I can tell you that this science well applied will work – it can take you to that “so ham” that we talked about. But to have that connection, you must know what and how you are practicing. Also, in association with the mantra practice, the role of a guru is very important – in India a guru is given the highest place, he/she is really respected the highest; he/she can be really like a lighthouse in the middle of a dark, wavy ocean.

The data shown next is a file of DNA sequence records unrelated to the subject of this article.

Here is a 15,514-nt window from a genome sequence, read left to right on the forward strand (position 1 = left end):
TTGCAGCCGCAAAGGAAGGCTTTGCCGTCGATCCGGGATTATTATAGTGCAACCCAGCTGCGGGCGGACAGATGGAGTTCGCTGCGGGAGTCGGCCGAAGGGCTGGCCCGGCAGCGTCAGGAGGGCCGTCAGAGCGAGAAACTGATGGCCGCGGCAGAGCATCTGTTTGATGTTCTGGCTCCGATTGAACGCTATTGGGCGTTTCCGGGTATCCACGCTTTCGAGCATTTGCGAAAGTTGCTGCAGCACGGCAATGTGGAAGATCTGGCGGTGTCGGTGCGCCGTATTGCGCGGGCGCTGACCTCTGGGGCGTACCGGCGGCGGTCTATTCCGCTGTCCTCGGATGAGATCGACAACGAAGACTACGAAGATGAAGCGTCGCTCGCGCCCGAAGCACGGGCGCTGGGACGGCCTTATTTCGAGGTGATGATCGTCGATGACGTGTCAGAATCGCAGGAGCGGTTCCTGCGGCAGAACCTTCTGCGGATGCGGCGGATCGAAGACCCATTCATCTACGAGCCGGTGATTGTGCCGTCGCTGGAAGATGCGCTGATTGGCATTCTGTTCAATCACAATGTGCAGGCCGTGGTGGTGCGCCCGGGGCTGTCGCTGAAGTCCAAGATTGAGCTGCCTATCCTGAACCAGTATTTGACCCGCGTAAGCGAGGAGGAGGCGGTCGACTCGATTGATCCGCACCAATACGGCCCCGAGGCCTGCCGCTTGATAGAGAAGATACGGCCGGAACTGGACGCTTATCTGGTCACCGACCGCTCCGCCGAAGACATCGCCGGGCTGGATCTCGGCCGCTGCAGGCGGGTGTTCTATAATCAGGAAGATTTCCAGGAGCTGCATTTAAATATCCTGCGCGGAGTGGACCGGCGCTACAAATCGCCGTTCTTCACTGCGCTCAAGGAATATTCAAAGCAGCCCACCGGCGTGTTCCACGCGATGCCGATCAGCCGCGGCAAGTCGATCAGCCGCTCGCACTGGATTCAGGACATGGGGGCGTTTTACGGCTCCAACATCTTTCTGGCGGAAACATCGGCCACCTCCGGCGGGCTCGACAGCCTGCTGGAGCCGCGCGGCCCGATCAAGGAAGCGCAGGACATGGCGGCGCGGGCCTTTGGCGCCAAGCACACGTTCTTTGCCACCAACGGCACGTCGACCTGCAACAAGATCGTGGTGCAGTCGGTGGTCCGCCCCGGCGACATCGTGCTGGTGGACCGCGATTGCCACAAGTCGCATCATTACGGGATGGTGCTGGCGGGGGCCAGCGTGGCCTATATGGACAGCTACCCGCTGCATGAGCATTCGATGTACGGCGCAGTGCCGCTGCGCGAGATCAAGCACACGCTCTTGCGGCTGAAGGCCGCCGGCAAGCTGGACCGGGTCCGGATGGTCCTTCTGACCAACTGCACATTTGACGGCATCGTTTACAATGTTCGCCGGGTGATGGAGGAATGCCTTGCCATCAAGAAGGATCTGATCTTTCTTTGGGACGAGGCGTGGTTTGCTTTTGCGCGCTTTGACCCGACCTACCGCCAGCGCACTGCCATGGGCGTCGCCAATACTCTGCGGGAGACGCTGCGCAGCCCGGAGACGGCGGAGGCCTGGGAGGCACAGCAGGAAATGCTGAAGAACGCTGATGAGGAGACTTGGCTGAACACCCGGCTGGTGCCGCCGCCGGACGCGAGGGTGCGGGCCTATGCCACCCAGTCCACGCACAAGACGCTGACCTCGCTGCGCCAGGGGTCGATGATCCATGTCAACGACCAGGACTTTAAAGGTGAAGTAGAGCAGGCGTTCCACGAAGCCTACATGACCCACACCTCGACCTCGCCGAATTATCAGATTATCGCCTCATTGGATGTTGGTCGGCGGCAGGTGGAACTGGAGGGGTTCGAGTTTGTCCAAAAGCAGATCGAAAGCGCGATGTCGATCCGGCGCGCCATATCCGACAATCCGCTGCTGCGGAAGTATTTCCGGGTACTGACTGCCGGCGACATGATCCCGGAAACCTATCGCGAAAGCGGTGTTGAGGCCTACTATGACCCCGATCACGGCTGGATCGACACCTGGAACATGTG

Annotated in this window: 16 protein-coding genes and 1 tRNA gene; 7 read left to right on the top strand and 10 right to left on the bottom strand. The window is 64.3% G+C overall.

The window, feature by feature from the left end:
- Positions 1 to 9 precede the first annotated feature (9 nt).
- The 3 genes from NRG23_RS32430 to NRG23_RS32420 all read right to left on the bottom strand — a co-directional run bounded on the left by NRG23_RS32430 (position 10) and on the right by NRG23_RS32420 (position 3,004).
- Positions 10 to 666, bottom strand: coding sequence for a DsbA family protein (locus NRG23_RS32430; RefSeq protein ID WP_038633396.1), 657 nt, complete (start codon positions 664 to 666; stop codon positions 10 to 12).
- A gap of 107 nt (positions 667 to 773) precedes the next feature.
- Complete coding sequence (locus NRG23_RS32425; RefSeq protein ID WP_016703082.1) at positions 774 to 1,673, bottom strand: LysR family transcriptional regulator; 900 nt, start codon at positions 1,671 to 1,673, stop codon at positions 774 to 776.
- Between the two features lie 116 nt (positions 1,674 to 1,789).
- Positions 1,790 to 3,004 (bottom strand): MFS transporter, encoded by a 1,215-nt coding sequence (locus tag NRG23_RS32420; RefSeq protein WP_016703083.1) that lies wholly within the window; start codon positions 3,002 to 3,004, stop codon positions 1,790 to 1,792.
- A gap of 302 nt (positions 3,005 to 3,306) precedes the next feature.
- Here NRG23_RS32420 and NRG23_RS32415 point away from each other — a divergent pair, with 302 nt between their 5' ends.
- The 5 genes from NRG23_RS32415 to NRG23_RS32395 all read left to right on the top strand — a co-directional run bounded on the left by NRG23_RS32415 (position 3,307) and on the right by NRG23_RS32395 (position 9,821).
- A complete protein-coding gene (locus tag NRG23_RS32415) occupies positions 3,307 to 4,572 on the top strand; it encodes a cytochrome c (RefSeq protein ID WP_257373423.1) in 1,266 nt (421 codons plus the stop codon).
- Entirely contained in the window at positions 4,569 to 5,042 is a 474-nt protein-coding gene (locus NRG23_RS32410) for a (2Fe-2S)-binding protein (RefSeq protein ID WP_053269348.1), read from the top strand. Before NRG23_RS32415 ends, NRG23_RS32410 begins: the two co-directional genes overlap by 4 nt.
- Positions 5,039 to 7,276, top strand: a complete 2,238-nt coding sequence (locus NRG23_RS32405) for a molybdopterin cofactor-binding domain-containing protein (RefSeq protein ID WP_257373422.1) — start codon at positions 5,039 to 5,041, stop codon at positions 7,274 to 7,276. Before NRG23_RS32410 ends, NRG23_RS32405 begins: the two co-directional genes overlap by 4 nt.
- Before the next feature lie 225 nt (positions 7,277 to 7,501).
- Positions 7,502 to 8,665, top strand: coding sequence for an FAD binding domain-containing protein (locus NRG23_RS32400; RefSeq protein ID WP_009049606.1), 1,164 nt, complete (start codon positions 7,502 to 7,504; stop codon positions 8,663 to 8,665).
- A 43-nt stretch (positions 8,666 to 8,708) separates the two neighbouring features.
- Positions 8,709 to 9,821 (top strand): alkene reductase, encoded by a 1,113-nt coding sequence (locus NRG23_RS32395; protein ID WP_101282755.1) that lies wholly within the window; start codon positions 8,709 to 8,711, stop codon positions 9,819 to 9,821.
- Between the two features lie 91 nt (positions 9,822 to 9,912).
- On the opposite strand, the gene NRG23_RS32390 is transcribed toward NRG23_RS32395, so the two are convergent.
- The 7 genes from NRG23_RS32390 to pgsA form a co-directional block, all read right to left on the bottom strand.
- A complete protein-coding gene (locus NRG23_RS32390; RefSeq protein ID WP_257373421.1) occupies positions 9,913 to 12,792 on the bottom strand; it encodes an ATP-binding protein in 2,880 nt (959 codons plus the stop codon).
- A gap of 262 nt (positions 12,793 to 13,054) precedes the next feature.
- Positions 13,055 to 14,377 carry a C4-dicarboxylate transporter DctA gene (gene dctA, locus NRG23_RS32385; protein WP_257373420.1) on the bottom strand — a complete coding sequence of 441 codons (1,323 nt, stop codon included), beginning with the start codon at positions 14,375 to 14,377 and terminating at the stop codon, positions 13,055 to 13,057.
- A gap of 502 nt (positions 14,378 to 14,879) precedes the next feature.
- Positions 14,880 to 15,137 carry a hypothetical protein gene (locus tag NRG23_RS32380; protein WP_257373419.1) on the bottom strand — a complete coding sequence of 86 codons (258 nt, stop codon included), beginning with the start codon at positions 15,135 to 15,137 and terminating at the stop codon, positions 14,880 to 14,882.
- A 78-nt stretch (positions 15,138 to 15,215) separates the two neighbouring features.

The path of Bkakti consists simply in dissolving oneself and then, suddenly, for a moment one simple forgets who one is in the worldly life – musician, teacher, accountant, doctor – which are functional identities. The real space is this: so ham, and in whichever way we can access that point in space, we should pursue it and practice it.
Spirituality is simply a process of remembering “who i really am” and anything which helps that remembrance, one should stick to that practice with trust, persistence and patience. One of these paths is sacred sound.